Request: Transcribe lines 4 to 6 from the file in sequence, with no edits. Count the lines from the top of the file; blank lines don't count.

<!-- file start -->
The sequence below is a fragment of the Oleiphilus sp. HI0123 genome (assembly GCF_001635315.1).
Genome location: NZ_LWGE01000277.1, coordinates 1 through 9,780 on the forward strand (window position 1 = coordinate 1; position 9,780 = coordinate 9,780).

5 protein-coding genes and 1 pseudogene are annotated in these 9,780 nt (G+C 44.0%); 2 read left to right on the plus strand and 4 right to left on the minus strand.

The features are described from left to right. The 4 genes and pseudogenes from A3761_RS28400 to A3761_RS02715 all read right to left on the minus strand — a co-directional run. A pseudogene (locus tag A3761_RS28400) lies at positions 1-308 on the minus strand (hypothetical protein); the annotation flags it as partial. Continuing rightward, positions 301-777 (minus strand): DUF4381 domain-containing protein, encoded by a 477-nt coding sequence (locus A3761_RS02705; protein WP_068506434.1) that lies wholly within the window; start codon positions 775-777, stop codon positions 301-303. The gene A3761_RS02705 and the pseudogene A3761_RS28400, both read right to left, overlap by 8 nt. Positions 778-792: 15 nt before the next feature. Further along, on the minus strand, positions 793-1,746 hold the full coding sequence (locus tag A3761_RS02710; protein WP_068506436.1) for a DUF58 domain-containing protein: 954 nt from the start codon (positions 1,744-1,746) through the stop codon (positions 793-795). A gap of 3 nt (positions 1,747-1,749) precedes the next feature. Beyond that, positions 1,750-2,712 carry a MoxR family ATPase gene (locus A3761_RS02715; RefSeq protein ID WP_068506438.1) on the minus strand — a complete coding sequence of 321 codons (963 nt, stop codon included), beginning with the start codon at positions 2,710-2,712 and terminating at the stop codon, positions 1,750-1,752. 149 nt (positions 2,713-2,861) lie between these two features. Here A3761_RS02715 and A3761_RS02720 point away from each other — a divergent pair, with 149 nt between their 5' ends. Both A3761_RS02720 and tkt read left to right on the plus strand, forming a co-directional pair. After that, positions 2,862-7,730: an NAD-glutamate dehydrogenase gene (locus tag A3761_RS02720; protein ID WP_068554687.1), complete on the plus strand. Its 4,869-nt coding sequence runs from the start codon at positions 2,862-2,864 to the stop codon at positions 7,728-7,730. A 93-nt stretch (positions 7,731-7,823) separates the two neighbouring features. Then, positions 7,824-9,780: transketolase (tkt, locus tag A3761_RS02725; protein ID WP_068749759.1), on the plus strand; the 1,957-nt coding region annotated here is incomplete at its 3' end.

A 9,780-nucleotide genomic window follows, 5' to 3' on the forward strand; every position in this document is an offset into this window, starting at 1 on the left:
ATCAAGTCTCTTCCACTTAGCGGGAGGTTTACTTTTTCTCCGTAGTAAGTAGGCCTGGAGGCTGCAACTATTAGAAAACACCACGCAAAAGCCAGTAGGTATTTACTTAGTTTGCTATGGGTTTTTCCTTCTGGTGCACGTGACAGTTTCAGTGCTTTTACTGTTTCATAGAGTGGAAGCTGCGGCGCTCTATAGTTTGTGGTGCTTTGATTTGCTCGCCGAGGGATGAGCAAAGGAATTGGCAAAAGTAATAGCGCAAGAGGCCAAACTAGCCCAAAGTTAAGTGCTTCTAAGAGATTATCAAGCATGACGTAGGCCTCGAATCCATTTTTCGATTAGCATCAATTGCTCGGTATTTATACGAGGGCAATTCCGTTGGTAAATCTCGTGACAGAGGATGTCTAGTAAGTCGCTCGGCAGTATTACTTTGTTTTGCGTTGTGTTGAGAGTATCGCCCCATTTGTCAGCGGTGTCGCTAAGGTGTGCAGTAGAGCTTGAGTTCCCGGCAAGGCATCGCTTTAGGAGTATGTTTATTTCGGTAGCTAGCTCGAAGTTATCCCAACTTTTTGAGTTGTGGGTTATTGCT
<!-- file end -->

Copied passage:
The features are described from left to right. The 4 genes and pseudogenes from A3761_RS28400 to A3761_RS02715 all read right to left on the minus strand — a co-directional run. A pseudogene (locus tag A3761_RS28400) lies at positions 1-308 on the minus strand (hypothetical protein); the annotation flags it as partial. Continuing rightward, positions 301-777 (minus strand): DUF4381 domain-containing protein, encoded by a 477-nt coding sequence (locus A3761_RS02705; protein WP_068506434.1) that lies wholly within the window; start codon positions 775-777, stop codon positions 301-303. The gene A3761_RS02705 and the pseudogene A3761_RS28400, both read right to left, overlap by 8 nt. Positions 778-792: 15 nt before the next feature. Further along, on the minus strand, positions 793-1,746 hold the full coding sequence (locus tag A3761_RS02710; protein WP_068506436.1) for a DUF58 domain-containing protein: 954 nt from the start codon (positions 1,744-1,746) through the stop codon (positions 793-795). A gap of 3 nt (positions 1,747-1,749) precedes the next feature. Beyond that, positions 1,750-2,712 carry a MoxR family ATPase gene (locus A3761_RS02715; RefSeq protein ID WP_068506438.1) on the minus strand — a complete coding sequence of 321 codons (963 nt, stop codon included), beginning with the start codon at positions 2,710-2,712 and terminating at the stop codon, positions 1,750-1,752. 149 nt (positions 2,713-2,861) lie between these two features. Here A3761_RS02715 and A3761_RS02720 point away from each other — a divergent pair, with 149 nt between their 5' ends. Both A3761_RS02720 and tkt read left to right on the plus strand, forming a co-directional pair. After that, positions 2,862-7,730: an NAD-glutamate dehydrogenase gene (locus tag A3761_RS02720; protein ID WP_068554687.1), complete on the plus strand. Its 4,869-nt coding sequence runs from the start codon at positions 2,862-2,864 to the stop codon at positions 7,728-7,730. A 93-nt stretch (positions 7,731-7,823) separates the two neighbouring features. Then, positions 7,824-9,780: transketolase (tkt, locus tag A3761_RS02725; protein ID WP_068749759.1), on the plus strand; the 1,957-nt coding region annotated here is incomplete at its 3' end.

A 9,780-nucleotide genomic window follows, 5' to 3' on the forward strand; every position in this document is an offset into this window, starting at 1 on the left:
ATCAAGTCTCTTCCACTTAGCGGGAGGTTTACTTTTTCTCCGTAGTAAGTAGGCCTGGAGGCTGCAACTATTAGAAAACACCACGCAAAAGCCAGTAGGTATTTACTTAGTTTGCTATGGGTTTTTCCTTCTGGTGCACGTGACAGTTTCAGTGCTTTTACTGTTTCATAGAGTGGAAGCTGCGGCGCTCTATAGTTTGTGGTGCTTTGATTTGCTCGCCGAGGGATGAGCAAAGGAATTGGCAAAAGTAATAGCGCAAGAGGCCAAACTAGCCCAAAGTTAAGTGCTTCTAAGAGATTATCAAGCATGACGTAGGCCTCGAATCCATTTTTCGATTAGCATCAATTGCTCGGTATTTATACGAGGGCAATTCCGTTGGTAAATCTCGTGACAGAGGATGTCTAGTAAGTCGCTCGGCAGTATTACTTTGTTTTGCGTTGTGTTGAGAGTATCGCCCCATTTGTCAGCGGTGTCGCTAAGGTGTGCAGTAGAGCTTGAGTTCCCGGCAAGGCATCGCTTTAGGAGTATGTTTATTTCGGTAGCTAGCTCGAAGTTATCCCAACTTTTTGAGTTGTGGGTTATTGCT